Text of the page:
let’s toast marshmallows over the baseboard heater

How do.  Come on in, mosey on over to the fireplace, take off

those wet boots and dry your feet while we swap yarns.


There’s something inherently folksy about heating with wood.

It might be because it’s our most interactive way of warming

ourselves.  Furnaces and heat pumps do their job out of sight

at the flick of a switch.  Passive solar is too laid back to earn

our affection.  Steam radiators are too moody.


Nobody ever told tall tales sitting around a floor register.  I’ve

never heard anyone say “let’s toast marshmallows over the

baseboard heater”.  And I’ve listened to a lot of people.


Heating with wood is different.  You have to actively seek out

your fuel, whether you cut your own or have it delivered.  You

learn that a grease-stained pizza box makes a good intermediary

between paper and kindling.  You realize that when nature prunes

your trees, the blown-down limbs can go into the firebox instead

of the landfill.  You appreciate that ashes can be used in your



We heat with wood partly out of necessity, mostly out of choice.

Since we’re off the grid, we have to use diesel gas to supplement

our micro-hydro to run the electric baseboards.  A lot of diesel.

Diesel that’s not available on the island.


Wood we got.  That’s one of the perks of living in a forest.  In fact,

a logging company is doing a clear-cut about a mile from the farm.

The trees are down but can’t be hauled out until March because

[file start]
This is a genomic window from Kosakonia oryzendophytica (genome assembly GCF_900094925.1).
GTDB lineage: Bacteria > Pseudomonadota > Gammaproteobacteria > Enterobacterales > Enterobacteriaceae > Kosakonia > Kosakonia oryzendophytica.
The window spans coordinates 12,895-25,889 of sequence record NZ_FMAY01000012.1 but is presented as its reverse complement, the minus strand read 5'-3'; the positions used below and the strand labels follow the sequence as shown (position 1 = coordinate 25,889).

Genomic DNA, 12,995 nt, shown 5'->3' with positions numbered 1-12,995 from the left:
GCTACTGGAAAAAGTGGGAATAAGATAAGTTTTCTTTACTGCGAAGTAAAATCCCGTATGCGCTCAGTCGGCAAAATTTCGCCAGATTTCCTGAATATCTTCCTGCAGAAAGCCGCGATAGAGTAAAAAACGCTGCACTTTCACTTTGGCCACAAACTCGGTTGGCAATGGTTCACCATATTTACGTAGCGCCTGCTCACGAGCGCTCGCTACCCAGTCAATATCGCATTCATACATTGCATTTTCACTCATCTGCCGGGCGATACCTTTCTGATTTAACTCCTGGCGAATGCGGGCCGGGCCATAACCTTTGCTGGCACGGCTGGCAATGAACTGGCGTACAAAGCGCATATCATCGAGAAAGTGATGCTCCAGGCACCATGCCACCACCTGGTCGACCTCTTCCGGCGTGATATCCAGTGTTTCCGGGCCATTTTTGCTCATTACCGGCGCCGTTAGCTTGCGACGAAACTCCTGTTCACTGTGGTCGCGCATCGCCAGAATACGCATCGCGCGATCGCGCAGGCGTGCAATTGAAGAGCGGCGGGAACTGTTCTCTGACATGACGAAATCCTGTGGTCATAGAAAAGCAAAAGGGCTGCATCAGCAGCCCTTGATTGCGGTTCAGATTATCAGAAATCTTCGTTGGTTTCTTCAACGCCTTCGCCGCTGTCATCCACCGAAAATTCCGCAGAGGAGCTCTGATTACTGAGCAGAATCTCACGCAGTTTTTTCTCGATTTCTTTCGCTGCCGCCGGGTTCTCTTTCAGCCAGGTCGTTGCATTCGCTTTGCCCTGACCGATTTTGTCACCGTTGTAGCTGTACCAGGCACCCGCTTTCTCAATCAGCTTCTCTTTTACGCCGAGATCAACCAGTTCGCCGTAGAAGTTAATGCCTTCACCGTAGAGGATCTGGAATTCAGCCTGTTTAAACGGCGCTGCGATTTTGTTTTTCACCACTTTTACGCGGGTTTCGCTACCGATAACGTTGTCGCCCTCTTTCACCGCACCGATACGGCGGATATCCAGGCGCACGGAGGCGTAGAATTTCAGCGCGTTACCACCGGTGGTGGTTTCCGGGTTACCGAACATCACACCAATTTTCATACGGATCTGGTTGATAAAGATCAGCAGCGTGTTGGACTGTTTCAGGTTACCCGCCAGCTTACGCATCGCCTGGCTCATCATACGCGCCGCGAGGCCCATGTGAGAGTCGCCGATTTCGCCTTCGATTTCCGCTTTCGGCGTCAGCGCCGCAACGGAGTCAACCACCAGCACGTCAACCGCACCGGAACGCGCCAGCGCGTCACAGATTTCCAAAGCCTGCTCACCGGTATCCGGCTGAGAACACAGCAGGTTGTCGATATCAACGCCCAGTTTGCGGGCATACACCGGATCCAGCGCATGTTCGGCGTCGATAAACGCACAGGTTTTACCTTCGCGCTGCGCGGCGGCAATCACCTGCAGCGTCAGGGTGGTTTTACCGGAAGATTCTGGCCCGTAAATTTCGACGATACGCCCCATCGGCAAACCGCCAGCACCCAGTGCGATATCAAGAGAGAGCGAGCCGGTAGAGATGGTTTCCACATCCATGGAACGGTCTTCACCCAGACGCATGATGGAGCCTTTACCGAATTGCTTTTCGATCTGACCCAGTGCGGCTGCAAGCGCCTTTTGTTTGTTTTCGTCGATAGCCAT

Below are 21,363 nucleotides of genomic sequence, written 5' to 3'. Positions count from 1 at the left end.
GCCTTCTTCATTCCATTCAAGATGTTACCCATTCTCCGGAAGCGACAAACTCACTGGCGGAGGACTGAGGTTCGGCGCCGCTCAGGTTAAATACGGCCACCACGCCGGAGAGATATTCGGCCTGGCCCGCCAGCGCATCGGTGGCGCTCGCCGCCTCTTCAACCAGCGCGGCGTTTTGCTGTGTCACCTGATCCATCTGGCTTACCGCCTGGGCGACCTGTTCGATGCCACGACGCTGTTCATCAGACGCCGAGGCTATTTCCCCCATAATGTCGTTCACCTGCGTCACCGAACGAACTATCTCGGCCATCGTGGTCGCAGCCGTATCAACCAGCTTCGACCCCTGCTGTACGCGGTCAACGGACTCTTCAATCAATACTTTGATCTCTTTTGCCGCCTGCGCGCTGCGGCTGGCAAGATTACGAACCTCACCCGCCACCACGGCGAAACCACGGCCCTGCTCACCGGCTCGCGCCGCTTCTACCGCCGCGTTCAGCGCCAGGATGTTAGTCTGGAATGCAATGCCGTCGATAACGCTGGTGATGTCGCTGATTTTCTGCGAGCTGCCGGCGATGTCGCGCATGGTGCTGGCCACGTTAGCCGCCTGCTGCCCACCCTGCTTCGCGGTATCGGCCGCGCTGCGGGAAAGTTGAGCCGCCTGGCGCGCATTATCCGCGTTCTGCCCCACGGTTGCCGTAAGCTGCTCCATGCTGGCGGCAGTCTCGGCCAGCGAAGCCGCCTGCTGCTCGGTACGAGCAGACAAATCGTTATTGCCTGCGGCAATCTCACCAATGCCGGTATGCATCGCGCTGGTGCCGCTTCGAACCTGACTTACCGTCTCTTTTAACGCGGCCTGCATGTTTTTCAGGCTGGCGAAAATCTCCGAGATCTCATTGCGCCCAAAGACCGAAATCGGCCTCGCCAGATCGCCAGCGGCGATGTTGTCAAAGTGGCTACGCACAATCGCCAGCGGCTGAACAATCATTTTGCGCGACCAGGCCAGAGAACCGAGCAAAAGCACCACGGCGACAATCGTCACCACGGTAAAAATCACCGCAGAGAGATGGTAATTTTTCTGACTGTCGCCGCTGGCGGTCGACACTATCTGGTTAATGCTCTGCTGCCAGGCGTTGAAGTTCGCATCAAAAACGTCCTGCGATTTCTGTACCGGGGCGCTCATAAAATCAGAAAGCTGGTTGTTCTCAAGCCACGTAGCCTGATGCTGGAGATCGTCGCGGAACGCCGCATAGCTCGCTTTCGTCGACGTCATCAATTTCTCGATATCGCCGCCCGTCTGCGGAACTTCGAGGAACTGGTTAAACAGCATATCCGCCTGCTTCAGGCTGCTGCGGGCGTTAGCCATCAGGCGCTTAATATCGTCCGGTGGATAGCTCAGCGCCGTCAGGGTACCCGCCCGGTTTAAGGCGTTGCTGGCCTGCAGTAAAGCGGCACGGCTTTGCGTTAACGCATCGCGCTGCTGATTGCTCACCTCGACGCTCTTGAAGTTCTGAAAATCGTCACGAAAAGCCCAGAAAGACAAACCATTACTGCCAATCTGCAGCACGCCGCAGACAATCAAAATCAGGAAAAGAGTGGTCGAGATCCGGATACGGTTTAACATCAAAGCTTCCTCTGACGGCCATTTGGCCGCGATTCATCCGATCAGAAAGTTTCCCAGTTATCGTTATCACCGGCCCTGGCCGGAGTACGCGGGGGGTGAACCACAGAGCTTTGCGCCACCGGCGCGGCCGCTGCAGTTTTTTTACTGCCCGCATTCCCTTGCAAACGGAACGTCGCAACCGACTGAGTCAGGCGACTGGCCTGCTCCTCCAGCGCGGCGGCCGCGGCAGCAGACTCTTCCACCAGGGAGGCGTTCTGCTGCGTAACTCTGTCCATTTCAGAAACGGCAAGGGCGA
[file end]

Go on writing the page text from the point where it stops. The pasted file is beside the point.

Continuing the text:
winter has ravaged the gravel road access.  Our friend Lee and I

plan to harvest the smaller trees in February.


This is not only fine with the loggers, they benefit from it.  All that

they cut and leave behind is measured.  The company then has to

pay the government a stumpage fee because it harvested on leased

crown land.  So the more of the little guys –perfect for firewood —

we take, the less they pay.


Besides, I save on health club dues.  Cutting, splitting and hauling

wood is strenuous.  I’ve never done it without sweating like Ted

Haggard at the YMCA.


I don’t have any statistics on how eco-friendly wood heat is.  Lee

says it takes him half a gallon of gas to cut a cord (128 square feet)

of wood.  Some of our neighbours only use 4 – 5 cords per season.

That’s got to be more efficient than occupying Iraq.


Since our wood stove is at the end of the house, heat isn’t evenly

distributed.  No matter.  The stove is in the living room where,

oddly enough, we do most of our living.  The cathedral ceiling

in the room funnels heat into the  bathroom and our bedroom

upstairs.  Because it’s so well insulated, it stays quite comfy up

there.  We even slept with the windows open last night.


The kitchen stays warm because of the cook stove.  Tonight it

will be especially cozy because Jude will be baking chocolate

chip cookies with Maese as we babysit her and Mowat.  Mowat

and I will be here in the office, the coldest room in the house,

playing “Harpoon Lagoon” on the computer.  We’ll likely stay

warm enough from the laughing and shouting.  If not, we’ll

find a video of a fire burning in a fireplace, put up our feet

and swap some yarns.



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